Researching the EU referendum through web archive and ephemera collections – British Library PhD Placement

Alexandra Bulat

Alexandra Bulat (PhD, UCL School of Slavonic & East European Studies)
A call for applications circulated through the UCL ESRC mailing list in February. The British Library invited research students to develop their skills outside academia through placements. As my PhD focuses on attitudes towards EU migrants in the UK, I was intrigued by a three-month placement researching the EU referendum. I filled in the written application form, was invited to an interview, and found out I was selected in March.

During the summer, I explored two collections while in the British Library offices –  the UK Web Archive’s EU referendum special collection and the LSE Brexit Collection. I also worked with the EU referendum collection at the University of Cambridge Library. I used those three collections to see how immigration was presented in the 2016 EU referendum campaign.

The placement outputs include two blog posts, one for the British Library, and the other for the LSE Brexit Blog. I organised a roundtable at the British Library with curators from different EU referendum collections, research development staff, and academics, to discuss how can researchers make best use of library collections. I also delivered a report on my user experience with the web archive.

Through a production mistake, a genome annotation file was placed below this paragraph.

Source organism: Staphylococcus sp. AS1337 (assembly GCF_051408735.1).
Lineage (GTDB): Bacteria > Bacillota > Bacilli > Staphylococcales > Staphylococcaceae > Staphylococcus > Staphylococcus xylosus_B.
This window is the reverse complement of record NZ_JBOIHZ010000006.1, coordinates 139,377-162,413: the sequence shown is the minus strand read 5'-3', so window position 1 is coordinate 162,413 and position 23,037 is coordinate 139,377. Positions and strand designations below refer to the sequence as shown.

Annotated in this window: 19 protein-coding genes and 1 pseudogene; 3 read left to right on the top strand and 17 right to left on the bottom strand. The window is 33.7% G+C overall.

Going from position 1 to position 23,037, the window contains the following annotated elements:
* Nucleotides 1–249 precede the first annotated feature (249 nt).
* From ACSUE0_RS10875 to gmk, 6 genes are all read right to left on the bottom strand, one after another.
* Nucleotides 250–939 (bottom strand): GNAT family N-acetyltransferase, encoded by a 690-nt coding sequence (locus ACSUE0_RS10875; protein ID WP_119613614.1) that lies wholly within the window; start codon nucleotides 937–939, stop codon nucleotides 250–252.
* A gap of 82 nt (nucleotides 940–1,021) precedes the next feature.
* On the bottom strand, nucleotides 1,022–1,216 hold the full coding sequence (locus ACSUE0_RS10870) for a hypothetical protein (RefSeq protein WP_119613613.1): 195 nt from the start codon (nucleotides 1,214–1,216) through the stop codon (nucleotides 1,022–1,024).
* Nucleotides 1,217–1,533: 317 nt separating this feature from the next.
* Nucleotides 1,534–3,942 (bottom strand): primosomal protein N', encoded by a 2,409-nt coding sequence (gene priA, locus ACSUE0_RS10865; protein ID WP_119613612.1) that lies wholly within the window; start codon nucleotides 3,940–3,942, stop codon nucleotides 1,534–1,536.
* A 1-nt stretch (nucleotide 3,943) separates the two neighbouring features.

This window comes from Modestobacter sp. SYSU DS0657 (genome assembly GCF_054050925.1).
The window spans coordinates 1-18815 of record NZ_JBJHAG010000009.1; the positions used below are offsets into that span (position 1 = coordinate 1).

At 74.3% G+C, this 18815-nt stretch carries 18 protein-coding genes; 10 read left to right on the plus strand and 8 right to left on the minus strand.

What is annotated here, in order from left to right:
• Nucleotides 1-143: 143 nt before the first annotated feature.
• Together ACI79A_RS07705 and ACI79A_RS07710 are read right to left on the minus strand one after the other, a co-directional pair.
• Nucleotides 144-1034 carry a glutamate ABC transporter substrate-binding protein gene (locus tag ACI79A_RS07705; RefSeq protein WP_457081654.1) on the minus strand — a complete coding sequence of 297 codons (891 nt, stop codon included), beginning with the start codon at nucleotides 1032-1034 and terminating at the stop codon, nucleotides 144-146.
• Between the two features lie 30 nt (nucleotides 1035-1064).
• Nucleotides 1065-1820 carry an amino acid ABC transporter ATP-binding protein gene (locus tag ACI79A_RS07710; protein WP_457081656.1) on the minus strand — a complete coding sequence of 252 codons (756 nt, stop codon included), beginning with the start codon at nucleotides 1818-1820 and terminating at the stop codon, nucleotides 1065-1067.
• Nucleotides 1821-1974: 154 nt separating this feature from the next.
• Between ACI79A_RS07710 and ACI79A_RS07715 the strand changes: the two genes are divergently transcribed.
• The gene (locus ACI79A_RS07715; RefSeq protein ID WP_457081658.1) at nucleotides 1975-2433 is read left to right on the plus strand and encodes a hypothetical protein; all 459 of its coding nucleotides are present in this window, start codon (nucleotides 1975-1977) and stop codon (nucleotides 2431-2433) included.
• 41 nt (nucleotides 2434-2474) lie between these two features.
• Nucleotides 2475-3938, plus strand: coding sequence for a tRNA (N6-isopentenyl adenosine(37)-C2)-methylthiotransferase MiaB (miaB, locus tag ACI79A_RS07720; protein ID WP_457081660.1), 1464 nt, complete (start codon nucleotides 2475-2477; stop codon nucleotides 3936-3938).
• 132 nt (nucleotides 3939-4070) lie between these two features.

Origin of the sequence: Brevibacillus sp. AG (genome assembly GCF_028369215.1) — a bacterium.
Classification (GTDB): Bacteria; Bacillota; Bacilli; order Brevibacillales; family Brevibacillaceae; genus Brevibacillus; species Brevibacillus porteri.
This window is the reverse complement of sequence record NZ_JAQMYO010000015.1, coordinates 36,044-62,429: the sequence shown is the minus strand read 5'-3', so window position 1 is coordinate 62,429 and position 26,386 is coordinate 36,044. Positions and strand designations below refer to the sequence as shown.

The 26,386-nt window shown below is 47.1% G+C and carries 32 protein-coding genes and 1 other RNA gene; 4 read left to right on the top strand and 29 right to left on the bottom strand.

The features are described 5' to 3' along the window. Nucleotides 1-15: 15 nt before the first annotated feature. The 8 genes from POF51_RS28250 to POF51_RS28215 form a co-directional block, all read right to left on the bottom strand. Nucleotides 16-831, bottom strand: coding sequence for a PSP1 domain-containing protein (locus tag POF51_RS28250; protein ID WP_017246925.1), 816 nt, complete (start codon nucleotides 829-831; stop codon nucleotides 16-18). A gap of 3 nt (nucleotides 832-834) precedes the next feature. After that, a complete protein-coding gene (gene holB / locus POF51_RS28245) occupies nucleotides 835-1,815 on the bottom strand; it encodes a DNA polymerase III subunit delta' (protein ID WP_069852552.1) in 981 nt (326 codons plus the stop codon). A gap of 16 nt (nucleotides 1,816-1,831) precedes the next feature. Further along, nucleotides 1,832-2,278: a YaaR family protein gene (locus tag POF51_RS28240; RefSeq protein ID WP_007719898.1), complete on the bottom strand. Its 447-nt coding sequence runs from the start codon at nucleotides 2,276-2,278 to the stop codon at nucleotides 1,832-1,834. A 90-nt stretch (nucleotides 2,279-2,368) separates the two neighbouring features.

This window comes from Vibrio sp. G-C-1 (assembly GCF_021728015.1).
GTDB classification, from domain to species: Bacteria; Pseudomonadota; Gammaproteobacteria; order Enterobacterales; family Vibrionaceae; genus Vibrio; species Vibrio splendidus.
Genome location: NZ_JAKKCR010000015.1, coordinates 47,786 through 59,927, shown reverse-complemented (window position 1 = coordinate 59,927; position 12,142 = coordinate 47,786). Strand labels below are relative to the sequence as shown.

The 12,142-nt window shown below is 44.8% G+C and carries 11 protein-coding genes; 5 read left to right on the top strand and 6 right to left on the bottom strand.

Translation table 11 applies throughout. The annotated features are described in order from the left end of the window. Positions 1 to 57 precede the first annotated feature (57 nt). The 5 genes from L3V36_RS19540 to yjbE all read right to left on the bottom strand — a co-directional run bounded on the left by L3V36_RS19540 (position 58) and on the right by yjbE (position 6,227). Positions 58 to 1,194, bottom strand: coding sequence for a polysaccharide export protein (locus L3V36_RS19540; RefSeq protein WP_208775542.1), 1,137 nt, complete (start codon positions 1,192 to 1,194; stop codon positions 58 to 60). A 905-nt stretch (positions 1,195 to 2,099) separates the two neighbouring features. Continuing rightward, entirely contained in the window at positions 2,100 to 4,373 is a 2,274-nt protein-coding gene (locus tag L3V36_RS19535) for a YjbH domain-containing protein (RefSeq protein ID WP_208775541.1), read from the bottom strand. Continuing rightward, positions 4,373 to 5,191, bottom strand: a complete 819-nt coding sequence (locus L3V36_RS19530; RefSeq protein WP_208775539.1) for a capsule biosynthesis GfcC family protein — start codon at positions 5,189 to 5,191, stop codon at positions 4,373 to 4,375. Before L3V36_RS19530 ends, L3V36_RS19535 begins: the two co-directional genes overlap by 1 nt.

Alexandra presenting at the roundtable event, British Library

Alexandra presenting at the roundtable event, British Library

This autumn I will talk about this summer’s placement results to different audiences at the British Library, at academic events, and during the Bloomsbury Festival at Conway Hall. An academic article situating this research project into the emerging literature on Brexit, and providing detail on the findings, will also be available in due course.

As a qualitative researcher mainly working with interviews and observations, I would have never thought that I would explore political campaign leaflets and archived websites in such detail. My placement with the British Library helped not only to inform my doctoral research, but also to develop my transferable skills, in particular presenting to and writing for non-academic audiences, which are essential for public engagement.